I came across this question while studying the book Challenge and Thrill of Pre-College Mathematics:

If $a$ and $b$ are relatively prime integers, then prove that $$\gcd((a+b)^m, (a-b)^m)\leq2^m$$

This is my attempt:

Let $\gcd((a+b),(a-b))=k$. Then $k|(a+b)$ and $k|(a-b)$. Thus $k|(a+b)+(a-b)$ and $k|(a+b)-(a-b)\Rightarrow k|2a$ and $k|2b$.

Now either $k|2$, $k|a$, or $k|b$. If the first is true then $k\leq2$, and if the latter two are true then $k|\gcd(a,b) \Rightarrow k|1$, in which case we can again say that $k=1\leq2$.

Now we know that $\gcd((a+b)^m,(a-b)^m)=k^m$, and since $k\leq2$ it implies $k^m\leq2^m$, which proves our proposition. QED.

Since I'm new to this subject, I'm finding this proof slightly shoddy. Is the logic correct? I'm concerned about the proof that $k\leq2$ the most.

  • $\begingroup$ Just out of curiosity, how do you add the yellow box around questions? $\endgroup$ – Naman Kumar Jan 18 at 12:40

This is not correct: Now either $k|2$, $k|a$, or $k|b$.

It is better if you take prime $p\mid k$ then $p|2$, $p|a$, or $p|b$ and thus $p=2$.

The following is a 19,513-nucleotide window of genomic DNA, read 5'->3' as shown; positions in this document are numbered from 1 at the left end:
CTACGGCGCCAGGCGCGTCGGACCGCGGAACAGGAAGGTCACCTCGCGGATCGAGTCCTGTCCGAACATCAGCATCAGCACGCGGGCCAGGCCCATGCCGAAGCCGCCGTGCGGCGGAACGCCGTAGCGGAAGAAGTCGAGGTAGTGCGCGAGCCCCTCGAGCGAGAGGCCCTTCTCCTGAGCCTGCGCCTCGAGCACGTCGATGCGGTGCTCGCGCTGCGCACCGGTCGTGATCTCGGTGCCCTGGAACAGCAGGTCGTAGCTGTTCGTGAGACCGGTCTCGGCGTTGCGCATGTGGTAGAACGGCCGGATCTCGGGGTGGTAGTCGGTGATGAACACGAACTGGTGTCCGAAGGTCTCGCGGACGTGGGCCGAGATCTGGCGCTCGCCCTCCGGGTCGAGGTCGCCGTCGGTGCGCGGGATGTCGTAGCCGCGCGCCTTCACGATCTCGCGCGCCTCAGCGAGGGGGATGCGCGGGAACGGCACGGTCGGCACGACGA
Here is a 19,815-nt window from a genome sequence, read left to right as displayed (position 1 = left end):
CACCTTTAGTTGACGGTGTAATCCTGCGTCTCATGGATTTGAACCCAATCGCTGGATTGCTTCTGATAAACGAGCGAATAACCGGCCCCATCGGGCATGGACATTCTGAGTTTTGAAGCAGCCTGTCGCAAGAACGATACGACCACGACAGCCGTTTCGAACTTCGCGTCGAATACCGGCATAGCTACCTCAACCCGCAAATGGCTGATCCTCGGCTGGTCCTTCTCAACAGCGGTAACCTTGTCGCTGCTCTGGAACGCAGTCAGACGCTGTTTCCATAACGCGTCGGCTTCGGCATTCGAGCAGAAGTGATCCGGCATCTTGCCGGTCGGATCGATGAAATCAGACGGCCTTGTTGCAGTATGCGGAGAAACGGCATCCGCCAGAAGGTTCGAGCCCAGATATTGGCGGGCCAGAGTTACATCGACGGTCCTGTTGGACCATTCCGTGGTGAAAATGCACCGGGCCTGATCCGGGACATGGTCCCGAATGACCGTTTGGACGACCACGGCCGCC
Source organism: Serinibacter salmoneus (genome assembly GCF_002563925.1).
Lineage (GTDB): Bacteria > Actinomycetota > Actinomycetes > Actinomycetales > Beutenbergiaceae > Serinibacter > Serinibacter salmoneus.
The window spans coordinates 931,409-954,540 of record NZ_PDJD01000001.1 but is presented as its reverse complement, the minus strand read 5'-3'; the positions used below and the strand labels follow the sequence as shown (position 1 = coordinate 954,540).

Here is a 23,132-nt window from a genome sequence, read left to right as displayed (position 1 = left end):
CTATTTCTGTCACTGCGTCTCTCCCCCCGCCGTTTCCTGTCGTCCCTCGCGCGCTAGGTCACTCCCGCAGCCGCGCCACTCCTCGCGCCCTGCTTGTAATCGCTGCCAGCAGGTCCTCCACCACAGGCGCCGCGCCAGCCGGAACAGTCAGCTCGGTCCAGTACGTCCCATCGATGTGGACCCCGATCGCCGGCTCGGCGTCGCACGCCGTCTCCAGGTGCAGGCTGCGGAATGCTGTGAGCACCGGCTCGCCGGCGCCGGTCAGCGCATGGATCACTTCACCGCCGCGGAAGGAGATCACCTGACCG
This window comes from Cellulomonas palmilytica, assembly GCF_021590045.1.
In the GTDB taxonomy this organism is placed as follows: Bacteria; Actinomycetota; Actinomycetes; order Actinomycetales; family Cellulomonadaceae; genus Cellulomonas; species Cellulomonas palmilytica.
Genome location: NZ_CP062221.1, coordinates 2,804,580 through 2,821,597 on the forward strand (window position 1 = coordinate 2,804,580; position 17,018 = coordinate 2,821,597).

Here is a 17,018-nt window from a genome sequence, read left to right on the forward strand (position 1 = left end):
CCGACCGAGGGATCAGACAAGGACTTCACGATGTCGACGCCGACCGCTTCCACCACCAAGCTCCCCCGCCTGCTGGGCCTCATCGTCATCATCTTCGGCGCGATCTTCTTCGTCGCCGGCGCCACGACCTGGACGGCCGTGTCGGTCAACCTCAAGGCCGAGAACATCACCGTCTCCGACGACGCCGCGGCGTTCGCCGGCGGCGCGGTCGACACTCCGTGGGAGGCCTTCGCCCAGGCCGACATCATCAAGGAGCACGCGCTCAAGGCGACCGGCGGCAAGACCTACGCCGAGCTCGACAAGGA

So the only prime which divdes $k$ is $2$, so $k=2^l$. Now if $l\geq 2$ then $4\mid a+b$ and $4\mid a-b$ so $4\mid 2a$ so $2\mid a$ and the same is true for $b$, that is $2\mid b$. Thus $l\leq 1$ and so $k=2$.

  • $\begingroup$ Thank you for answering. I understood your proof, but I'm afraid I don't understand why it is necessary to take some prime $p \mid k$ instead of simply solving using $k$. Can you please elaborate? $\endgroup$ – Naman Kumar Jan 18 at 12:24
  • $\begingroup$ Say $10 \mid 2\cdot 5\cdot 2$ where $a=5$, $b=2$ $\endgroup$ – Aqua Jan 18 at 12:25
  • 2
    $\begingroup$ Oh, that makes a lot more sense now. Thank you. $\endgroup$ – Naman Kumar Jan 18 at 12:31

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